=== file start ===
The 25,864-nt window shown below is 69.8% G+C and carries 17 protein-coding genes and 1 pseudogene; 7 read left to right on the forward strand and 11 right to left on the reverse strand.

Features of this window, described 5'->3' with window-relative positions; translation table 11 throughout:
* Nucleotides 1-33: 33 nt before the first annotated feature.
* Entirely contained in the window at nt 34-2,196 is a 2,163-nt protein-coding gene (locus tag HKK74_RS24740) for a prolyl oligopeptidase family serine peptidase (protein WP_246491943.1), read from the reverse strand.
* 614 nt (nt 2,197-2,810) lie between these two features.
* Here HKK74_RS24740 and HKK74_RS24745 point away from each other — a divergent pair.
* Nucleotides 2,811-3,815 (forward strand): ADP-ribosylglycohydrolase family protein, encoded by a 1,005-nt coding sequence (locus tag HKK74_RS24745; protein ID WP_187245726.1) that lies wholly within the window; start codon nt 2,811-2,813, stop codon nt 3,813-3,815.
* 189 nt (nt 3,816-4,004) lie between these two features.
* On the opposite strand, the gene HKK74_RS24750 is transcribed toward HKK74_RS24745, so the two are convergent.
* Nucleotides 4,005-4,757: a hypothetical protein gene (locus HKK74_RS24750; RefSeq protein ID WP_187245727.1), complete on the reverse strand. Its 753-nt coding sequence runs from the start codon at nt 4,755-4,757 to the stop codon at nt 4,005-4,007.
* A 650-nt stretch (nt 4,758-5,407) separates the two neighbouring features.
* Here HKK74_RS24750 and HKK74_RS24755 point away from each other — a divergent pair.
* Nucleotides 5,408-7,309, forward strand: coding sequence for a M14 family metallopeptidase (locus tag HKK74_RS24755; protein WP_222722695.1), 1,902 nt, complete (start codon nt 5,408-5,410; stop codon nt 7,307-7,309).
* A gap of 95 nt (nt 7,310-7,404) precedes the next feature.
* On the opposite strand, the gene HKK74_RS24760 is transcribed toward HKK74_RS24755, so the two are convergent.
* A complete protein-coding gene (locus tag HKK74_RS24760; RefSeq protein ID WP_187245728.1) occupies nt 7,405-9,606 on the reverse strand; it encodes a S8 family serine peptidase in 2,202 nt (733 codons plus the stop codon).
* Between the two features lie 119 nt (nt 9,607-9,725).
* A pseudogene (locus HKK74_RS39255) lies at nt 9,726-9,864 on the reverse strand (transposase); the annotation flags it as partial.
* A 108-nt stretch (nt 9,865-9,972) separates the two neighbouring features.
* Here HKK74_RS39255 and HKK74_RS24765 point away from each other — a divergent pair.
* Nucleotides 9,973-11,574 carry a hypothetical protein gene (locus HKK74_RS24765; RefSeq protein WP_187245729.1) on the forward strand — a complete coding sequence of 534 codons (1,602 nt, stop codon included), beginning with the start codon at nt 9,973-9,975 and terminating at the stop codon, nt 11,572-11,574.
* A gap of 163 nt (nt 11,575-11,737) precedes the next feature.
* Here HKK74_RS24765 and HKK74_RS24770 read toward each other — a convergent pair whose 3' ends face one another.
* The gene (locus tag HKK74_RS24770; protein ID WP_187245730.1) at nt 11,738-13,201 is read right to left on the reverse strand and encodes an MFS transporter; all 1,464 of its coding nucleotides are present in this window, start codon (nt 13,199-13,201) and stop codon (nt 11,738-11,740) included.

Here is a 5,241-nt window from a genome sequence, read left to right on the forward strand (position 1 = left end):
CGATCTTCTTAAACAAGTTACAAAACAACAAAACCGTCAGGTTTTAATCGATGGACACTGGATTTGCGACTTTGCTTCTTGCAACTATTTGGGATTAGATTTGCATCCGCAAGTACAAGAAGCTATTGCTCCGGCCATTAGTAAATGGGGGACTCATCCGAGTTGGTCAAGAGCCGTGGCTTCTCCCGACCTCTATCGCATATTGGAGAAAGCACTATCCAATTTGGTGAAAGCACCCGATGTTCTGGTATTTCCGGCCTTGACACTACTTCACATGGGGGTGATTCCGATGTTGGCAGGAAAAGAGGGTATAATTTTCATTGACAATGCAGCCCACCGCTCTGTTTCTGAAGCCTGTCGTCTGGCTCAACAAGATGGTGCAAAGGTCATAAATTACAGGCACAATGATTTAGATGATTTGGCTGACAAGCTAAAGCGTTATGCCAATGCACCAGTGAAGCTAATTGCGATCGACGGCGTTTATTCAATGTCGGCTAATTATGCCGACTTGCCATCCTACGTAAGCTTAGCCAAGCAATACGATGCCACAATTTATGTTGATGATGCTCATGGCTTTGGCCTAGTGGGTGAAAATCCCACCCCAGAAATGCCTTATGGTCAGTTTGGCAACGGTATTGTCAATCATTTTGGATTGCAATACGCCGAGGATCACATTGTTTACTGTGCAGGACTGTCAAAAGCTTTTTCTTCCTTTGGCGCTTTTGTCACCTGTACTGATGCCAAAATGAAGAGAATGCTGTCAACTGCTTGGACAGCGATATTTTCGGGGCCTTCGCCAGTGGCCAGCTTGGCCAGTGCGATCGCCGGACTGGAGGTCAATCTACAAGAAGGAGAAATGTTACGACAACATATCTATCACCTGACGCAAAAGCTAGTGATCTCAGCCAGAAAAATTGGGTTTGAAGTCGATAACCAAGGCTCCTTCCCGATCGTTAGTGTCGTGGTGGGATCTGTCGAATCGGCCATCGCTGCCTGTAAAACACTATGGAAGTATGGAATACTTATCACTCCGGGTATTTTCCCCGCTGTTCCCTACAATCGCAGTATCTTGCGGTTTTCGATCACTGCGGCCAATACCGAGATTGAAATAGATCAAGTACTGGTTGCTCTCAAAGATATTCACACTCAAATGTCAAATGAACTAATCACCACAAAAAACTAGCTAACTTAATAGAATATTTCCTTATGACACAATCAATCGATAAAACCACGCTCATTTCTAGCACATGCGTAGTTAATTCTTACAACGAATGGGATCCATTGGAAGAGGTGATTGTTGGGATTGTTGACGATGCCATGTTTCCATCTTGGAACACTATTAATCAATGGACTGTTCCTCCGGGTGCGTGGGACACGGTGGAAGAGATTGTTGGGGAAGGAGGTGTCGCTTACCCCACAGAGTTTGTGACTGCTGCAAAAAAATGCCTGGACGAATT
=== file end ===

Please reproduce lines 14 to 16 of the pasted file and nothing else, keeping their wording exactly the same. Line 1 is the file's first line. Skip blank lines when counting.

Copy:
* A gap of 95 nt (nt 7,310-7,404) precedes the next feature.
* On the opposite strand, the gene HKK74_RS24760 is transcribed toward HKK74_RS24755, so the two are convergent.
* A complete protein-coding gene (locus tag HKK74_RS24760; RefSeq protein ID WP_187245728.1) occupies nt 7,405-9,606 on the reverse strand; it encodes a S8 family serine peptidase in 2,202 nt (733 codons plus the stop codon).